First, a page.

Bright and early Wednesday morning, Anthony Jarrett, Principal of Marshall High School, settled down in his seat in the auditorium at Brennan High School, prepared to listen to the Superintendent talk to all the District’s administrators about the upcoming school year.
Little did he know that he would be surprised before 650 of his peers when former Superintendent Ed Rawlinson announced that he was the recipient of the 2014 Ed Rawlinson Innovator of the Year award.
Jarrett received the award for establishing the Marshall High School Freshman House, which focuses on helping incoming freshman be successful.
“I am so surprised and honored to receive this special award,” says Jarrett. “This means a lot but I share it with everyone on my campus who has embraced the Freshman House concept and made it a success.”
“In fact, the teachers and staff at Marshall are the true innovators and change agents who put student learning as a top priority in their practice,” he adds. “This is a Marshall award and I am proud to be a part of it.”
Following the 2011-12 school year, Jarrett noticed a decline in the number of students advancing from the ninth grade. He called together a group of interested teachers and they discovered that there was an increase in absenteeism, lower grades and test scores, and an increase in discipline issues for the freshman class which undoubtedly contributed to the problem.
The result of more meetings and planning by Jarrett and a core group of teachers is the Marshall Freshman House, which serves approximately 650 students deemed needing extra help.
Key components of the Freshman House include:
· Increased communication with parents
· Increased support in math and reading/writing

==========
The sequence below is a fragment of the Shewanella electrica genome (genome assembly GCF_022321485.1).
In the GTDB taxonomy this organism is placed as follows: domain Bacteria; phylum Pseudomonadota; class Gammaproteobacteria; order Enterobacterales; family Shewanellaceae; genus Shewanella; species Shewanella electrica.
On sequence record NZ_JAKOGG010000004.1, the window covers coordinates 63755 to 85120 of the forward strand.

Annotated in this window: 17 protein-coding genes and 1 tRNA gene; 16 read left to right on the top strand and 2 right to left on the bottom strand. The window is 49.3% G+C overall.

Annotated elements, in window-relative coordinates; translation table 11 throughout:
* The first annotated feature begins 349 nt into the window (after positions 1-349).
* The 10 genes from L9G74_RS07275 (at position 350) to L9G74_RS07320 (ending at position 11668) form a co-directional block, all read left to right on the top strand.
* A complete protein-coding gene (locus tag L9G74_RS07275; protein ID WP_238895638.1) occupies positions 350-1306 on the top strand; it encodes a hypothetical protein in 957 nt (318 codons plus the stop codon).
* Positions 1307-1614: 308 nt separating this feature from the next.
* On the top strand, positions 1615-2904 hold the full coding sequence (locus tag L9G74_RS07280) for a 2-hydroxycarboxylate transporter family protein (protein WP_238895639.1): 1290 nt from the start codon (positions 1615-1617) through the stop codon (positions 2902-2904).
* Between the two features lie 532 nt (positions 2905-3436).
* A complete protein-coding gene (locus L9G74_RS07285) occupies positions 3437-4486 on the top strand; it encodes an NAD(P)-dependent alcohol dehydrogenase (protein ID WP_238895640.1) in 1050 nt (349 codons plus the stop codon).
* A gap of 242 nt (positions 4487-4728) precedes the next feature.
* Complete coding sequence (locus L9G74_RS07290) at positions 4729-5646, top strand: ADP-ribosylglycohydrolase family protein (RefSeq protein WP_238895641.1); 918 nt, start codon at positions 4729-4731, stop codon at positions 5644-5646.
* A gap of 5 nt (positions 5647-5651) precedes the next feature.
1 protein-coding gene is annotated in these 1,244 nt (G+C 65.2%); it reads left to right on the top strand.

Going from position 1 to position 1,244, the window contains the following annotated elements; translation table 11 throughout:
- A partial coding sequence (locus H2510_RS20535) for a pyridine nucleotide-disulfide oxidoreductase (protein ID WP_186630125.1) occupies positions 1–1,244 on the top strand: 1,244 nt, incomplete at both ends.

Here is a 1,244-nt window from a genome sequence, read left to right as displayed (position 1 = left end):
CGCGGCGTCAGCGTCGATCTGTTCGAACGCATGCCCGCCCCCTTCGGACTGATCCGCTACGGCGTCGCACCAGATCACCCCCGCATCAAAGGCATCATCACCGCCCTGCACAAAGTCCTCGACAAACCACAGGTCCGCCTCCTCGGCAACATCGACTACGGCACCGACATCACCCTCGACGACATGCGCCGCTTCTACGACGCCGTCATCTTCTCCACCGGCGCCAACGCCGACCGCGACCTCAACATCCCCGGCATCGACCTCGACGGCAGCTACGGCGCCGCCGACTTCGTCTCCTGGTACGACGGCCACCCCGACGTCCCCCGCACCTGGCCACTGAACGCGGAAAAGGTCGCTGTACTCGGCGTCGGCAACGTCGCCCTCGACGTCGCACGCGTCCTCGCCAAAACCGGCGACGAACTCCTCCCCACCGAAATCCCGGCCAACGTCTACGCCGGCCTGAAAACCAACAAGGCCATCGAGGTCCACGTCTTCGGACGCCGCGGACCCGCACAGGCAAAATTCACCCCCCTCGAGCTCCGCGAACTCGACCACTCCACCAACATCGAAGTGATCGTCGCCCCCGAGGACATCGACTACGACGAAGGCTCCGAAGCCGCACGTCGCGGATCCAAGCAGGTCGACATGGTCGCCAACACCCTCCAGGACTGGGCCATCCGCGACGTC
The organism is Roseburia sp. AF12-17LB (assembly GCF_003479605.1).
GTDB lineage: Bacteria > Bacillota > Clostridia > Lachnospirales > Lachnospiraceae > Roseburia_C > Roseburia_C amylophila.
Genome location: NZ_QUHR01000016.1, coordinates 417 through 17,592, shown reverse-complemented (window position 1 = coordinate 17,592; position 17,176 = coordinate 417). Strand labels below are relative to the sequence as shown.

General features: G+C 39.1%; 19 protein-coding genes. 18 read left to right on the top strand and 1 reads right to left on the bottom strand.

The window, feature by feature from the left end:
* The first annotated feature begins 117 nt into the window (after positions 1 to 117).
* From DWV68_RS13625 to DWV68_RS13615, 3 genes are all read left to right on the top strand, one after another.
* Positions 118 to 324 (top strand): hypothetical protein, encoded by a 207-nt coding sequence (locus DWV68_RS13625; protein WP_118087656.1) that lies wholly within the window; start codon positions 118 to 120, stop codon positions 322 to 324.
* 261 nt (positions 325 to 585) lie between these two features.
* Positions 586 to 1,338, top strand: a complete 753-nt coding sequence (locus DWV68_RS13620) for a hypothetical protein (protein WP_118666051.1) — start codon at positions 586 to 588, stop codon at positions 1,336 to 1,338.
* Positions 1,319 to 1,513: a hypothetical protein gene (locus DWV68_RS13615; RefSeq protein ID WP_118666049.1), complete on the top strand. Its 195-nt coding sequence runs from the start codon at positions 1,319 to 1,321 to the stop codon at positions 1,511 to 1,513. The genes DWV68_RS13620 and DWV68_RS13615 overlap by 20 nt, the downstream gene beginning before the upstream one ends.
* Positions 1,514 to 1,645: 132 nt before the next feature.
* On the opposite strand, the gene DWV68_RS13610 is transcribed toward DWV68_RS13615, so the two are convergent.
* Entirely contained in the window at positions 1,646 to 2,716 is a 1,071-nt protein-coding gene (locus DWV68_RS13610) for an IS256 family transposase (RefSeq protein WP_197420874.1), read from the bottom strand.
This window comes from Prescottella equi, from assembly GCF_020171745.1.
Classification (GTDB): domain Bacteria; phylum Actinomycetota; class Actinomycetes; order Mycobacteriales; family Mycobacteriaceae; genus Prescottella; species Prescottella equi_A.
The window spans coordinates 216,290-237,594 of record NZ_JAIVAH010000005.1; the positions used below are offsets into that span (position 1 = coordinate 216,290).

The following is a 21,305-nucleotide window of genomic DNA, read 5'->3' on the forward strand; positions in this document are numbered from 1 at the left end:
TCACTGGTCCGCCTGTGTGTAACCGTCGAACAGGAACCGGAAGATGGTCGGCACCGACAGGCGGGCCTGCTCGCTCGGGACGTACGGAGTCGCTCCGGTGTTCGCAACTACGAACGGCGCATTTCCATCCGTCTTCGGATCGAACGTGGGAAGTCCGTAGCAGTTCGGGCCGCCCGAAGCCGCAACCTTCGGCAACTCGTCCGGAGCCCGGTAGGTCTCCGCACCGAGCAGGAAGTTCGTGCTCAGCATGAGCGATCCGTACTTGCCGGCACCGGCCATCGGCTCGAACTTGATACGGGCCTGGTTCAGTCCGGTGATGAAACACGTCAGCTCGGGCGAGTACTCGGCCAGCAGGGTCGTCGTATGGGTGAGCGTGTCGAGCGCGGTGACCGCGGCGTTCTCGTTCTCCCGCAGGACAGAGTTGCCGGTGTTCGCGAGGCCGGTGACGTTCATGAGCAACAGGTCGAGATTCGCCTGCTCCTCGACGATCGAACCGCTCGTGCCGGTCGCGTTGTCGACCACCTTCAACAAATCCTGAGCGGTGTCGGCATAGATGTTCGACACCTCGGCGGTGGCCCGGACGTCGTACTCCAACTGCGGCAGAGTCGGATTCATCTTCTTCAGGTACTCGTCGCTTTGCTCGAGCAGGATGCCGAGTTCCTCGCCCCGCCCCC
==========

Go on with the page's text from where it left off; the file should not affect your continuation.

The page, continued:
· An establishment of a collaborative teaching model
· Creation of a mentor program (student to student). With 165 students qualified to serve as mentors, there was a ratio of one mentor to every four to five students.
The result was gains across the board in regard to attendance and test scores. There was also a dramatic decrease in disciplinary incidents. Ultimately, approximately 75 percent of students improved their scores on the writing exam, and about 53 percent showed improvement in reading.
“Anthony Jarrett is an outstanding campus instructional leader,” says Dr. Brian Woods, superintendent. “He is very deserving of this award, and I am very proud of all that he has accomplished at Marshall High School.”
Pictured from (l-r) are Dave Gannon, NEF Vice President of Programs;
Wade Cleary, NEF President; Anthony Jarrett, 2014 Innovator of the Year;
Dr. Brian Woods, Superintendent; and Ed Rawlinson, former Superintendent
and namesake of the award.
The Innovator of the Year award is administered annually by the Northside Education Foundation (NEF) to one (of 14,000) of NISD’s employees whose creative idea is successfully implemented and can be easily adopted by other schools or for wider use. Nominations are submitted from throughout the District, and a committee from NEF selects a winner from those nominations.
Past winners have included Landa Rodgers, 2013; Linda Zarakas, 2012; Kerry Haupert, 2011; Robert Harris, 2010; Jonathan Dale, 2009; Dr. Phil Linerode, 2008; Windy Barker, 2007, Debbie Merritt, 2006; Millie Linares, 2005; Jack Funkhouser, 2004; Math Department and Tim Boezinger, 2003; and Irene Alvarez, 2002.